A large body of empirical research has established a link between excessive stress and a number of adverse health outcomes. Since the discovery of corticosteroid receptors in the rat hippocampus there has also been considerable interest in how stress affects memory, and more generally, cognition. Although a large number of studies have examined how physiological components of the stress response relate to cognition, there is surprisingly little research on how the experience of naturally occurring stress relates to cognitive impairment. Some recent evidence suggests that stress could impact not only declarative memory, but also working memory and executive function, and that these effects may be amplified in older compared to younger adults. Our overall goal is to examine the relationship between naturally occurring stress, cortisol, and specific aspects of working memory function. We propose two studies to accomplish goal. The first study is a cross-sectional multivariate experiment focused on between-person relationships between stress and cognition and the second is longitudinal measurement-burst design that will examine the temporal dynamics of the within-person relationship between stress and cognition across a wide range of time intervals (days to months). Our research has the following Specific Aims: (1): To examine whether that stress affects cognition by depleting attentional resources;(2): To examine which aspect of the stress response predicts cognitive performance by using multiple approaches to measuring stress (i.e., life events, daily stress, subjective severity) and its psychological and physiological effects;(3): To examine the hypothesis that aging amplifies the effect of stress on cognition;and (4) To examine whether stress and cognition are coupled within individuals. This will involve testing hypotheses that the above aim at both the between- person level and the within-person level of analysis, by examining the within-person coupling of stress and cognition over a broad sampling of time intervals, ranging from days to months to years.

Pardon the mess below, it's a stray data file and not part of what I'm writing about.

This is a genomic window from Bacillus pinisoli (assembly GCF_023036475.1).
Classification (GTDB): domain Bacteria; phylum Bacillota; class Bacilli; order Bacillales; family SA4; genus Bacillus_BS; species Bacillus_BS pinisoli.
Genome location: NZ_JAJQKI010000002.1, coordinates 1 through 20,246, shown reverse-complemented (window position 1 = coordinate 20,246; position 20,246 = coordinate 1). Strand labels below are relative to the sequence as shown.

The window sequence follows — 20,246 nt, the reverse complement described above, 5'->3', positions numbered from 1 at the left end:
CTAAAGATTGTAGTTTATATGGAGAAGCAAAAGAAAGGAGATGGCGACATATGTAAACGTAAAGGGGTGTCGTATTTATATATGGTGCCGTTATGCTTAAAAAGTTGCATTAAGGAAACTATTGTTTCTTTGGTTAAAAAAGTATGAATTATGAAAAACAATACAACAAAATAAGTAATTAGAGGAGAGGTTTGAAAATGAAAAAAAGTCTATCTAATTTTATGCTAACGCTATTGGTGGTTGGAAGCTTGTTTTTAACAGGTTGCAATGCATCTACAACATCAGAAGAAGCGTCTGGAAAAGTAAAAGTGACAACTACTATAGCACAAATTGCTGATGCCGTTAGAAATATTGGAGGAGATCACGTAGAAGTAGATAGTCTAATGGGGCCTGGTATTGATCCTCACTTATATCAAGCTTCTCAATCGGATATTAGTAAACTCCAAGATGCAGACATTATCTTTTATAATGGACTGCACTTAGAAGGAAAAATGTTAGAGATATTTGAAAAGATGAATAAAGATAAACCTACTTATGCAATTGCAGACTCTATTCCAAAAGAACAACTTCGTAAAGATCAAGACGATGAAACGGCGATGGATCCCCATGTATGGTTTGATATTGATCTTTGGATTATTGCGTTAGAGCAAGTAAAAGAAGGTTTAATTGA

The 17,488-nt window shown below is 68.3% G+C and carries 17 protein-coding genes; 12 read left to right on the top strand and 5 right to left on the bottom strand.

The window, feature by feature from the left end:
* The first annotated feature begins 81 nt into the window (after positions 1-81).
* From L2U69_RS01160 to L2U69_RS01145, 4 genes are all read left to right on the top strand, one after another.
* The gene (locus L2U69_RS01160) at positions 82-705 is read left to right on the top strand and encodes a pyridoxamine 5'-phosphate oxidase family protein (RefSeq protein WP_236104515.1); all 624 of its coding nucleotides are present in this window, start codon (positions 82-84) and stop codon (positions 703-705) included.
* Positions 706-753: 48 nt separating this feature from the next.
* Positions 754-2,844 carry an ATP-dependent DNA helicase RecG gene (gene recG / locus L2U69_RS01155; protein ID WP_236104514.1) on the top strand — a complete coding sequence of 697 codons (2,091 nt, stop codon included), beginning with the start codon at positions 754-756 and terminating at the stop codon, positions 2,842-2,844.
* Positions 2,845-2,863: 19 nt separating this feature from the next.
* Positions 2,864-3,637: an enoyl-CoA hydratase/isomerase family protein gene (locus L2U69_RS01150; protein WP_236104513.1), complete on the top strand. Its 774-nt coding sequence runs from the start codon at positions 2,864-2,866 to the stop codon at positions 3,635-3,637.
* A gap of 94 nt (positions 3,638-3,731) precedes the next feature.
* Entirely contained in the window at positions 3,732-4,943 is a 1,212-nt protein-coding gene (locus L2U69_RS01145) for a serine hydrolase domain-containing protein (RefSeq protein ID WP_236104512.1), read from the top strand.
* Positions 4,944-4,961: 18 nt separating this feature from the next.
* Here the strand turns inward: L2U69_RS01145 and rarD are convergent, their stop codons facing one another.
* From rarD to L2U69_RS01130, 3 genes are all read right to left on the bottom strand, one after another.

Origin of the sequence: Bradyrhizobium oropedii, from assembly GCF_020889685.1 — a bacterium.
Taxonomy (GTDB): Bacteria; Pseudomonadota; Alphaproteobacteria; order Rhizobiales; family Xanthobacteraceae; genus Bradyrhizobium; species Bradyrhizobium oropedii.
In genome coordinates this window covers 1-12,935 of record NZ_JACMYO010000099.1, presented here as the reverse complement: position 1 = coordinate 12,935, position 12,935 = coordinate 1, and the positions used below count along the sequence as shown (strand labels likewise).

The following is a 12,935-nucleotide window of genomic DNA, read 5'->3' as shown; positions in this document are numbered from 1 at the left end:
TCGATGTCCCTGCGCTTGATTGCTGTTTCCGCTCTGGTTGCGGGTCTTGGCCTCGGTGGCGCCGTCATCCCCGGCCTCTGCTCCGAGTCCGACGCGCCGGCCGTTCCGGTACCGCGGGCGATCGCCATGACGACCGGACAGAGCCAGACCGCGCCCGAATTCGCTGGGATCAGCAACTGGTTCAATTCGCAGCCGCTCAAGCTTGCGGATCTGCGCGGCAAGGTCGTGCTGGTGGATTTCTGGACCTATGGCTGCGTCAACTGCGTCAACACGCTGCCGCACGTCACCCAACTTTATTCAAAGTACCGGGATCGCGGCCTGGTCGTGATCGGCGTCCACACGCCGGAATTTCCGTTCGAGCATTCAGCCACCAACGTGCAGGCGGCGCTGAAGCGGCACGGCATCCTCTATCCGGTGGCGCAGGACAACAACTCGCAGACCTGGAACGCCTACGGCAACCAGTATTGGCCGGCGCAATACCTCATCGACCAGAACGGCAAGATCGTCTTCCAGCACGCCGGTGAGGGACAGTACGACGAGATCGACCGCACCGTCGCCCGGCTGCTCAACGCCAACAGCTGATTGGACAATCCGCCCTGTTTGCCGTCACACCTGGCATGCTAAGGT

Agency
National Institute of Health (NIH)
Institute
National Institute on Aging (NIA)
Type
Research Project (R01)
Project #
7R01AG026728-04
Application #
7620980
Study Section
Special Emphasis Panel (ZRG1-BBBP-H (02))
Program Officer
King, Jonathan W
Project Start
2006-06-01
Project End
2011-05-31
Budget Start
2009-09-15
Budget End
2010-05-31
Support Year
4
Fiscal Year
2009
Total Cost
$482,528
Indirect Cost
Name
Pennsylvania State University
Department
Other Health Professions
Type
Schools of Allied Health Profes
DUNS #
003403953
City
University Park
State
PA
Country
United States
Zip Code
16802
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